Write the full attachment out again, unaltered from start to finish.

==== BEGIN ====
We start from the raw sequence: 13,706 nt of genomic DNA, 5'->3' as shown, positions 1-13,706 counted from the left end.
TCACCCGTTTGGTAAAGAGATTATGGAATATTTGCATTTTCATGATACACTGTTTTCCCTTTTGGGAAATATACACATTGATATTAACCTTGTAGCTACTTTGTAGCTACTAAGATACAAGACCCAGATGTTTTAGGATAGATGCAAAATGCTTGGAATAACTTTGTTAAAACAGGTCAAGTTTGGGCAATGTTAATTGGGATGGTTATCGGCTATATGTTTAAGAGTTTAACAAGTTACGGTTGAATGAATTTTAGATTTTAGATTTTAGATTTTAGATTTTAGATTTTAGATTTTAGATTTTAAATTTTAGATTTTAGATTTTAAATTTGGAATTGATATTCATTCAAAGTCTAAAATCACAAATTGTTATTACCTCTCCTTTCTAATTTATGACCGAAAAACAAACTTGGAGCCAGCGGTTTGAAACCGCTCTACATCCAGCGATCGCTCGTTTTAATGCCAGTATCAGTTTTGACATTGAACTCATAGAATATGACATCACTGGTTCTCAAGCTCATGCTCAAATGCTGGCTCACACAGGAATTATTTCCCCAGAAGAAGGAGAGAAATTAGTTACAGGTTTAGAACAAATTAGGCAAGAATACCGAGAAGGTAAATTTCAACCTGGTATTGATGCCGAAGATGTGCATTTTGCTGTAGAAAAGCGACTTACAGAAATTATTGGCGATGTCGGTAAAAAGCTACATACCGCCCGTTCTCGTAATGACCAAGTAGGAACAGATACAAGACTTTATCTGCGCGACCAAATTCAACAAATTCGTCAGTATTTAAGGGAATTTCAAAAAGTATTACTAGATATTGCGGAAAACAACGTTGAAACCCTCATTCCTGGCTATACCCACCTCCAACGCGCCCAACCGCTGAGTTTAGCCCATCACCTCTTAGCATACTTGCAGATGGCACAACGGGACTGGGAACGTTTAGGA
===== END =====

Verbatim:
We start from the raw sequence: 13,706 nt of genomic DNA, 5'->3' as shown, positions 1-13,706 counted from the left end.
TCACCCGTTTGGTAAAGAGATTATGGAATATTTGCATTTTCATGATACACTGTTTTCCCTTTTGGGAAATATACACATTGATATTAACCTTGTAGCTACTTTGTAGCTACTAAGATACAAGACCCAGATGTTTTAGGATAGATGCAAAATGCTTGGAATAACTTTGTTAAAACAGGTCAAGTTTGGGCAATGTTAATTGGGATGGTTATCGGCTATATGTTTAAGAGTTTAACAAGTTACGGTTGAATGAATTTTAGATTTTAGATTTTAGATTTTAGATTTTAGATTTTAGATTTTAGATTTTAAATTTTAGATTTTAGATTTTAAATTTGGAATTGATATTCATTCAAAGTCTAAAATCACAAATTGTTATTACCTCTCCTTTCTAATTTATGACCGAAAAACAAACTTGGAGCCAGCGGTTTGAAACCGCTCTACATCCAGCGATCGCTCGTTTTAATGCCAGTATCAGTTTTGACATTGAACTCATAGAATATGACATCACTGGTTCTCAAGCTCATGCTCAAATGCTGGCTCACACAGGAATTATTTCCCCAGAAGAAGGAGAGAAATTAGTTACAGGTTTAGAACAAATTAGGCAAGAATACCGAGAAGGTAAATTTCAACCTGGTATTGATGCCGAAGATGTGCATTTTGCTGTAGAAAAGCGACTTACAGAAATTATTGGCGATGTCGGTAAAAAGCTACATACCGCCCGTTCTCGTAATGACCAAGTAGGAACAGATACAAGACTTTATCTGCGCGACCAAATTCAACAAATTCGTCAGTATTTAAGGGAATTTCAAAAAGTATTACTAGATATTGCGGAAAACAACGTTGAAACCCTCATTCCTGGCTATACCCACCTCCAACGCGCCCAACCGCTGAGTTTAGCCCATCACCTCTTAGCATACTTGCAGATGGCACAACGGGACTGGGAACGTTTAGGA